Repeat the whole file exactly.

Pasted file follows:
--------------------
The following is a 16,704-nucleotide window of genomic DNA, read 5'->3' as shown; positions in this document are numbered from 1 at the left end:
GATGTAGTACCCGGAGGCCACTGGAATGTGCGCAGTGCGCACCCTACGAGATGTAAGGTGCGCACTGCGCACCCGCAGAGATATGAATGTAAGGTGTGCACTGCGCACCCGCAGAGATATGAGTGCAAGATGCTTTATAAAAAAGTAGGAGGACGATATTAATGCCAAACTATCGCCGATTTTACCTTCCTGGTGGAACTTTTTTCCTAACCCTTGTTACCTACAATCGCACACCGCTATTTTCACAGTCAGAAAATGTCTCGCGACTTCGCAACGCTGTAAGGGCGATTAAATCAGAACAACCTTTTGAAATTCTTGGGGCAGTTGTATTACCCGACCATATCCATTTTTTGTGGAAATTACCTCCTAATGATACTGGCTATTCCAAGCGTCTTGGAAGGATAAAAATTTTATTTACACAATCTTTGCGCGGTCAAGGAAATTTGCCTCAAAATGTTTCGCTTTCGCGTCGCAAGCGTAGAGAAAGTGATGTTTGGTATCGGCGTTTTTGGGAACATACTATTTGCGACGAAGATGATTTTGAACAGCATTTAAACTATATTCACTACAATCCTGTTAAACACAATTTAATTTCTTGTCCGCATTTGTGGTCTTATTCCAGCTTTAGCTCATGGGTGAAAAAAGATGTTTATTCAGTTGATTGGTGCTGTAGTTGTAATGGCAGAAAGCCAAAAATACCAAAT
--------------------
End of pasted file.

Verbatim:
The following is a 16,704-nucleotide window of genomic DNA, read 5'->3' as shown; positions in this document are numbered from 1 at the left end:
GATGTAGTACCCGGAGGCCACTGGAATGTGCGCAGTGCGCACCCTACGAGATGTAAGGTGCGCACTGCGCACCCGCAGAGATATGAATGTAAGGTGTGCACTGCGCACCCGCAGAGATATGAGTGCAAGATGCTTTATAAAAAAGTAGGAGGACGATATTAATGCCAAACTATCGCCGATTTTACCTTCCTGGTGGAACTTTTTTCCTAACCCTTGTTACCTACAATCGCACACCGCTATTTTCACAGTCAGAAAATGTCTCGCGACTTCGCAACGCTGTAAGGGCGATTAAATCAGAACAACCTTTTGAAATTCTTGGGGCAGTTGTATTACCCGACCATATCCATTTTTTGTGGAAATTACCTCCTAATGATACTGGCTATTCCAAGCGTCTTGGAAGGATAAAAATTTTATTTACACAATCTTTGCGCGGTCAAGGAAATTTGCCTCAAAATGTTTCGCTTTCGCGTCGCAAGCGTAGAGAAAGTGATGTTTGGTATCGGCGTTTTTGGGAACATACTATTTGCGACGAAGATGATTTTGAACAGCATTTAAACTATATTCACTACAATCCTGTTAAACACAATTTAATTTCTTGTCCGCATTTGTGGTCTTATTCCAGCTTTAGCTCATGGGTGAAAAAAGATGTTTATTCAGTTGATTGGTGCTGTAGTTGTAATGGCAGAAAGCCAAAAATACCAAAT